Addressing rido is vital for the BTA to ensure that people see, feel, recognize and acknowledge the holistic efforts of the government. The presence of government programs for peace and development in communities where rido is common is evidence of the government’s commitment to addressing this problem, but ultimately the government will be judged by its achievements. The Bangsamoro government’s efforts to develop and provide for communities where rido is rampant will only reap results when dispute resolution and peace initiatives in the communities are effective.
Addressing the Challenge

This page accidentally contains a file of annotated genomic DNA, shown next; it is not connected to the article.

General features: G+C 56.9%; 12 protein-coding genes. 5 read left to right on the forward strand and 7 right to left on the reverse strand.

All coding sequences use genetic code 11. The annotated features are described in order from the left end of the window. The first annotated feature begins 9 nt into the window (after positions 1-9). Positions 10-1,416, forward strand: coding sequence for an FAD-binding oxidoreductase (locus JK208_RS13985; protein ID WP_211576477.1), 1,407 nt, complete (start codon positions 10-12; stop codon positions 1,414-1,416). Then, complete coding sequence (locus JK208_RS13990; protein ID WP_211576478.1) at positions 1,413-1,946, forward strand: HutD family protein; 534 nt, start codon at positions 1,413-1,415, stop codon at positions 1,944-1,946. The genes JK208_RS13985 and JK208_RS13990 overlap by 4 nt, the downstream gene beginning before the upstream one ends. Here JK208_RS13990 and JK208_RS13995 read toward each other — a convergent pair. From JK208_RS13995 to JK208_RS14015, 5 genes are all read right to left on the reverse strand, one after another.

The Bangsamoro government has taken steps to recognize impediments to peace and development, such as local armed conflicts, disputes and rido. It has developed measures and institutionalized relevant policies and mechanisms to strengthen peace, security and conflict resolution programs. In the BOL, for instance, a provision was included to highlight conciliation and mediation as principles for settling disputes, and for the Bangsamoro Parliament to enact the necessary legislation to institute the mechanism for alternative dispute resolution, which the Shariah courts and traditional or tribal adjudicatory tribunals may utilize in the settlement and resolution of cases. Institutionalizing alternative dispute resolution mechanisms in this transition period will define the course of addressing local disputes and rido that have plagued BARMM communities.